In the present context, i.e. in connection with the term “alkyl”, the term “optionally substituted” means that the group in question may be substituted one or several times, preferably 1-3 times, with group(s) selected from hydroxyl, C1-6-alkoxy, carboxyl, C1-6-alkoxycarbonyl, C1-6-alkylcarbonyl, formyl, aryl, aryloxycarbonyl, arylcarbonyl, heteroaryl, amino, mono- and di(C1-6-alkyl)amino, carbamoyl, mono- and di(C1-6-alkyl)aminocarbonyl, amino-C1-6-alkyl-aminocarbonyl, mono- and di(C1-6-alkyl)amino-C1-6-alkyl-aminocarbonyl, C1-6-alkylcarbonylamino, cyano, carbamido, halogen, where aryl and heteroaryl may be substituted 1-5 times, preferably 1-3 times, with C1-4-alkyl, C1-4-alkoxy, nitro, cyano, amino or halogen. Especially preferred examples are hydroxyl, C1-6-alkoxy, carboxyl, aryl, heteroaryl, amino, mono- and di(C1-6-alkyl)amino, and halogen, where aryl and heteroaryl may be substituted 1-3 times with C1-4-alkyl, C1-4-alkoxy, nitro, cyano, amino or halogen. Aryl and heteroaryl may be substituted as specifically describe below for “optionally substituted aryl and heteroaryl”.

In the present context the term “aryl” means a fully or partially aromatic carbocyclic ring or ring system, such as phenyl, naphthyl, 1,2,3,4-tetrahydronaphthyl, anthracyl, phenanthracyl, pyrenyl, benzopyrenyl, fluorenyl and xanthenyl, among which phenyl is a preferred example.

The term “heteroaryl” means a fully or partially aromatic carbocyclic ring or ring system where one or more of the carbon atoms have been replaced with heteroatoms, e.g. nitrogen (═N— or —NH), sulphur, and/or oxygen atoms. Examples of such heteroaryl groups are oxazolyl, isoxazolyl, thiazolyl, isothiazolyl, pyrrolyl, imidazolyl, pyrazolyl, pyridinyl, pyrazinyl, pyridazinyl, piperidinyl, coumaryl, furyl, quinolyl, benzothiazolyl, benzotriazolyl, benzodiazolyl, benzooxozolyl, phthalazinyl, phthalanyl, triazolyl, tetrazolyl, isoquinolyl, acridinyl, carbazolyl, dibenzazepinyl, indolyl, benzopyrazolyl, phenoxazonyl.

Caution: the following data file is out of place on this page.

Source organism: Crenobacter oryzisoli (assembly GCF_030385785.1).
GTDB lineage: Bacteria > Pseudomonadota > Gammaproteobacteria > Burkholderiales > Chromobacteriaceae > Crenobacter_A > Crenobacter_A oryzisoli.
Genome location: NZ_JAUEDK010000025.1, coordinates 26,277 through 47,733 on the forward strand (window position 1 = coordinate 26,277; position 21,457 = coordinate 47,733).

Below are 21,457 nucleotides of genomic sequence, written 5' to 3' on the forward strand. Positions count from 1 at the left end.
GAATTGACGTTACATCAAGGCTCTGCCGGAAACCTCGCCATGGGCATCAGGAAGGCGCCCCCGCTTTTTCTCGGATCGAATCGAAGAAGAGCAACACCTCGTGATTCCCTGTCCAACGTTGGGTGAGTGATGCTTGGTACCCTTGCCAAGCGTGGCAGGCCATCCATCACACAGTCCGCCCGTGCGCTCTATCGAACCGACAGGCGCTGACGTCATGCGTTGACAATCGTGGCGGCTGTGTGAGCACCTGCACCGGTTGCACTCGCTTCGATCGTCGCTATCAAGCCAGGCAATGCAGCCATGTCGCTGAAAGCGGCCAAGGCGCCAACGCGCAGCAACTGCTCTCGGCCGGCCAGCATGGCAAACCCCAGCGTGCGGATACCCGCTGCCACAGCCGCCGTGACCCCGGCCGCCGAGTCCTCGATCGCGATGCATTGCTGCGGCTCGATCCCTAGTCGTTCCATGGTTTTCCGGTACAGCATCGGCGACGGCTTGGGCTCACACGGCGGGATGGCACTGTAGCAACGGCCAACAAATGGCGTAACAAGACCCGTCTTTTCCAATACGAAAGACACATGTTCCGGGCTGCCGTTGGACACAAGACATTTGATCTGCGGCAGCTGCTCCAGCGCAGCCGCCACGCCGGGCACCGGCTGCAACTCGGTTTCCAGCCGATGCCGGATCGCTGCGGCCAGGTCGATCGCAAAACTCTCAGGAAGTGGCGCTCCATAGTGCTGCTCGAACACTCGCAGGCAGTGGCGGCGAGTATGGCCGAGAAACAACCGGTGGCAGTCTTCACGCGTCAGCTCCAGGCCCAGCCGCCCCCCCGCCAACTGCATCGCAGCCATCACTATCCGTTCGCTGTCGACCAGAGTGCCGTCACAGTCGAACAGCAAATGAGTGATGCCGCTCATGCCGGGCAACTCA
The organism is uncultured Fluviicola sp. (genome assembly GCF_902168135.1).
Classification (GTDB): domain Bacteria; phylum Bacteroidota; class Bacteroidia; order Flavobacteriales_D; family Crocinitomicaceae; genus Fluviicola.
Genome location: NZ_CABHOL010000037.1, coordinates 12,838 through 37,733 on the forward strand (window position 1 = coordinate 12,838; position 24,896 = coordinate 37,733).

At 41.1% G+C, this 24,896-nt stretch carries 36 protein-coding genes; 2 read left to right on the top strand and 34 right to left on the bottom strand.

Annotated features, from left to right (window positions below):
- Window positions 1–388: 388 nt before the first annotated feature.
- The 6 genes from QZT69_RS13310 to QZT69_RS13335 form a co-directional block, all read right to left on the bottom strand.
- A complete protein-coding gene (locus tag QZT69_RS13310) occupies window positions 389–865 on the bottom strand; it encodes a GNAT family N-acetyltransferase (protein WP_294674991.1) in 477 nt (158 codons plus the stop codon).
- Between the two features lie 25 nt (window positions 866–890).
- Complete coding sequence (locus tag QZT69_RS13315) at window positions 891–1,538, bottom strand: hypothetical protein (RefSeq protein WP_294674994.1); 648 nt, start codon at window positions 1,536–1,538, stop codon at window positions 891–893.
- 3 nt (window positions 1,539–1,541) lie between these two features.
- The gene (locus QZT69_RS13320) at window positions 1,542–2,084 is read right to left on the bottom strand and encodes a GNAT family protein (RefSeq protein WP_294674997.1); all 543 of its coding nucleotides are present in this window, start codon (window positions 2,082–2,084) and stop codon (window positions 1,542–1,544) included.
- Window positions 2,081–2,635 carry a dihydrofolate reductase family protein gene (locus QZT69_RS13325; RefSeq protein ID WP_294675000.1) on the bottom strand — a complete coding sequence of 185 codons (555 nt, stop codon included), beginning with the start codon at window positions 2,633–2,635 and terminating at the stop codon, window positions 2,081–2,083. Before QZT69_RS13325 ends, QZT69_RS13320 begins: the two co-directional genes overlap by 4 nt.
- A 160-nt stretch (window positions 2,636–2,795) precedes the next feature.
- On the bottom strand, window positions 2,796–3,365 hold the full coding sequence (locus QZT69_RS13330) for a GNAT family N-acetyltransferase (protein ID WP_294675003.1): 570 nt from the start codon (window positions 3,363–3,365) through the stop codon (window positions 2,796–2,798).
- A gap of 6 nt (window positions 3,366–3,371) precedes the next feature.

In the present context, i.e. in connection with the terms “aryl” and “heteroaryl”, the term “optionally substituted” means that the group in question may be substituted one or several times, preferably 1-5 times, in particular 1-3 times with group(s) selected from hydroxyl (which when present in an enol system may be represented in the tautomeric keto form), C1-6-alkyl, C1-6-alkoxy, oxo (which may be represented in the tautomeric enol form), carboxyl, C1-6-alkoxycarbonyl, C1-6-alkylcarbonyl, formyl, aryl, aryloxy, aryloxy-carbonyl, arylcarbonyl, heteroaryl, amino, mono- and di(C1-6-alkyl)amino; carbamoyl, mono- and di(C1-6-alkyl)aminocarbonyl, amino-C1-6-alkyl-aminocarbonyl, mono- and di(C1-6-alkyl)amino-C1-6-alkyl-aminocarbonyl, C1-6-alkylcarbonylamino, cyano, guanidino, carbamido, C1-6-alkanoyloxy, sulphono, C1-6-alkylsulphonyloxy, nitro, sulphanyl, dihalogen-C1-4-alkyl, trihalogen-C1-4-alkyl, halogen, where aryl and heteroaryl representing substituents may be substituted 1-3 times with C1-4-alkyl, C1-4-alkoxy, nitro, cyano, amino or halogen. Preferred examples are hydroxyl, C1-6-alkyl, C1-6-alkoxy, carboxyl, C1-6-alkoxy-carbonyl, C1-6-alkylcarbonyl, aryl, amino, mono- and di(C1-6-alkyl)amino, and halogen, wherein aryl may be substituted 1-3 times with C1-4-alkyl, C1-4-alkoxy, nitro, cyano, amino or halogen.

In the present context, the term “tri(alkyl/aryl)silyl” means a silyl group substituted with 0-3 alkyl groups and/or 0-3 aryl groups, with the provision that the total number of alkyl and aryl groups is 3, selected from trimethylsilyl, allyldimethylsilyl, dimethylphenylsilyl, diphenylmethylsilyl, isopropyidimethylsilyl, tert-butyldimethylsilyl, and tert-butyldiphenylsilyl,

“Halogen” includes fluoro, chloro, bromo, and iodo.